What hysterectomy surgical options are available?

To perform a hysterectomy, the surgeon reaches your internal reproductive organs either through an incision in your lower abdomen, through laparoscopic (keyhole) surgery via small abdominal incisions or vaginally. Hysterectomy is performed under general anaesthetic. The surgeon first cuts the ligaments that keep the uterus suspended in your abdomen, then the supporting structures (pedicles) that attach the uterus to neighboring internal organs, and finally ties off the arteries that supply the uterus with blood.


Your hysterectomy surgical options depend on the amount of time and facilities available, the extent of your disease, the size of your uterus, and the skill of your surgeon.

If your uterus is enlarged it may require a large abdominal incision for removal. Your incision will most likely extend vertically between your pubic bone and your navel to enable the obstetrician to see the internal organs well and to provide adequate room to manipulate the instruments. The scar will be immediately visible because of the size. Abdominal incisions are more painful than vaginal incisions, so your hospital stay will be extended. Most hysterectomies (75%) are performed abdominally.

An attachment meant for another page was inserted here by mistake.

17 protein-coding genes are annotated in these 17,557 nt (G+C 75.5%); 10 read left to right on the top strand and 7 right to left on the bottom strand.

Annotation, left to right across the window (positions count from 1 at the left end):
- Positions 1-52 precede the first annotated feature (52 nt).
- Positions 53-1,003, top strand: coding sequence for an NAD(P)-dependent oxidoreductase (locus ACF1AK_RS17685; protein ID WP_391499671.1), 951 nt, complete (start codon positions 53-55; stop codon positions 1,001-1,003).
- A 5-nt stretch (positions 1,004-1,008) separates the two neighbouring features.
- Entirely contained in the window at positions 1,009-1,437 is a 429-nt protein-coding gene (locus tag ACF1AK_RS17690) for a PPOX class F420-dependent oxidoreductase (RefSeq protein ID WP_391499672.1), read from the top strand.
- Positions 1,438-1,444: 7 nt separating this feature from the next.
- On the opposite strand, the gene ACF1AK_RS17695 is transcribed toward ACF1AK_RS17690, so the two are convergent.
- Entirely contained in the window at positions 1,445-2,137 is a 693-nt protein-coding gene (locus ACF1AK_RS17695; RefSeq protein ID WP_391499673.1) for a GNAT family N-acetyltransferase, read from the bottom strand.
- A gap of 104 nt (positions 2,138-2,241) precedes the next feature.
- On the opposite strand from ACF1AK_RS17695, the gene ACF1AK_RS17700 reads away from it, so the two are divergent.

If your hysterectomy is a planned (elective) operation, as most are, then you have more choices. If your uterus is not greatly enlarged, you may be a candidate for removal:

Your surgeon may remove:


Who requires a hysterectomy?

The incidence of hysterectomy depends on where you live. Hysterectomy is most prevalent in the U.S.A., especially in the Midwest and South among African-American women. Every year, over 550,000 American women have hysterectomies. It is the second most prevalent form of female surgery. Fifty-five percent of hysterectomies are performed on young women between the ages of 35 and 49. One-third of American women experience hysterectomy by the age of 60. The high rate of American hysterectomy has been questioned by foreign observers, who estimate 30% of American hysterectomies are unnecessary.

In recent years, the total number of hysterectomies is decreasing, but more American women under the age of 40 are hysterectomized. For some, it is for prevention of ovarian and uterine cancer due to genetic predisposition. For most, removal of the uterus is the recommended option by physicians because conventional pharmaceutical drug treatments do not adequately treat uterine fibroids, heavy menstrual bleeding and/or endometriosis.



Understand more on Hysterectomy:

What is Hysterectomy & why is it performed?

Hysterectomy preparation & aftercare

Hysterectomy side effects

What is natural progesterone?

Progesterone treatment and side effects

The information in this article has been taken with permission from the official Lawley booklet on Understanding Hysterectomy.